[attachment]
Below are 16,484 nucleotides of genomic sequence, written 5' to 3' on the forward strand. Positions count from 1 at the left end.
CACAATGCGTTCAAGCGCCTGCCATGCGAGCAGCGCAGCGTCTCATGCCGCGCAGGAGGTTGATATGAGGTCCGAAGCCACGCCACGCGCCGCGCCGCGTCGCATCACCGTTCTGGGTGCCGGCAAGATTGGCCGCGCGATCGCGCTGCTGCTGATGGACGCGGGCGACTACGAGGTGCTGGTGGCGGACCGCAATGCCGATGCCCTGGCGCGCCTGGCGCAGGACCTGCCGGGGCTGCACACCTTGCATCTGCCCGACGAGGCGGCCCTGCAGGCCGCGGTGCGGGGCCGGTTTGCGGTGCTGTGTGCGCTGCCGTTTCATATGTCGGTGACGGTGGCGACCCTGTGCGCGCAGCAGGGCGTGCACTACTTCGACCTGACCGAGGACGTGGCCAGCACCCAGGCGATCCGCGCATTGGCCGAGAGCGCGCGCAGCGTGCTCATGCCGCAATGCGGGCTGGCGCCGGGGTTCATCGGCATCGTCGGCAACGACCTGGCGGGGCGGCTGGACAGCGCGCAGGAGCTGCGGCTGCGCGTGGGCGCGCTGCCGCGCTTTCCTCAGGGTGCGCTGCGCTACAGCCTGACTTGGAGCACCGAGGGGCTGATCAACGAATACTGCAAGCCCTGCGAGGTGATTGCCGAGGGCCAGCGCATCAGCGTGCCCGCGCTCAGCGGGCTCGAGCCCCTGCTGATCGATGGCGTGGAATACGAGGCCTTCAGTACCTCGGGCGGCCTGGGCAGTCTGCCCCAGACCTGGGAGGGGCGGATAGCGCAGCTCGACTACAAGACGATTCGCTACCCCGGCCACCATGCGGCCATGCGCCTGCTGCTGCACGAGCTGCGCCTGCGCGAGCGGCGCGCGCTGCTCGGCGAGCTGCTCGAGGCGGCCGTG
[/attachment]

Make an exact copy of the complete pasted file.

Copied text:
Below are 16,484 nucleotides of genomic sequence, written 5' to 3' on the forward strand. Positions count from 1 at the left end.
CACAATGCGTTCAAGCGCCTGCCATGCGAGCAGCGCAGCGTCTCATGCCGCGCAGGAGGTTGATATGAGGTCCGAAGCCACGCCACGCGCCGCGCCGCGTCGCATCACCGTTCTGGGTGCCGGCAAGATTGGCCGCGCGATCGCGCTGCTGCTGATGGACGCGGGCGACTACGAGGTGCTGGTGGCGGACCGCAATGCCGATGCCCTGGCGCGCCTGGCGCAGGACCTGCCGGGGCTGCACACCTTGCATCTGCCCGACGAGGCGGCCCTGCAGGCCGCGGTGCGGGGCCGGTTTGCGGTGCTGTGTGCGCTGCCGTTTCATATGTCGGTGACGGTGGCGACCCTGTGCGCGCAGCAGGGCGTGCACTACTTCGACCTGACCGAGGACGTGGCCAGCACCCAGGCGATCCGCGCATTGGCCGAGAGCGCGCGCAGCGTGCTCATGCCGCAATGCGGGCTGGCGCCGGGGTTCATCGGCATCGTCGGCAACGACCTGGCGGGGCGGCTGGACAGCGCGCAGGAGCTGCGGCTGCGCGTGGGCGCGCTGCCGCGCTTTCCTCAGGGTGCGCTGCGCTACAGCCTGACTTGGAGCACCGAGGGGCTGATCAACGAATACTGCAAGCCCTGCGAGGTGATTGCCGAGGGCCAGCGCATCAGCGTGCCCGCGCTCAGCGGGCTCGAGCCCCTGCTGATCGATGGCGTGGAATACGAGGCCTTCAGTACCTCGGGCGGCCTGGGCAGTCTGCCCCAGACCTGGGAGGGGCGGATAGCGCAGCTCGACTACAAGACGATTCGCTACCCCGGCCACCATGCGGCCATGCGCCTGCTGCTGCACGAGCTGCGCCTGCGCGAGCGGCGCGCGCTGCTCGGCGAGCTGCTCGAGGCGGCCGTG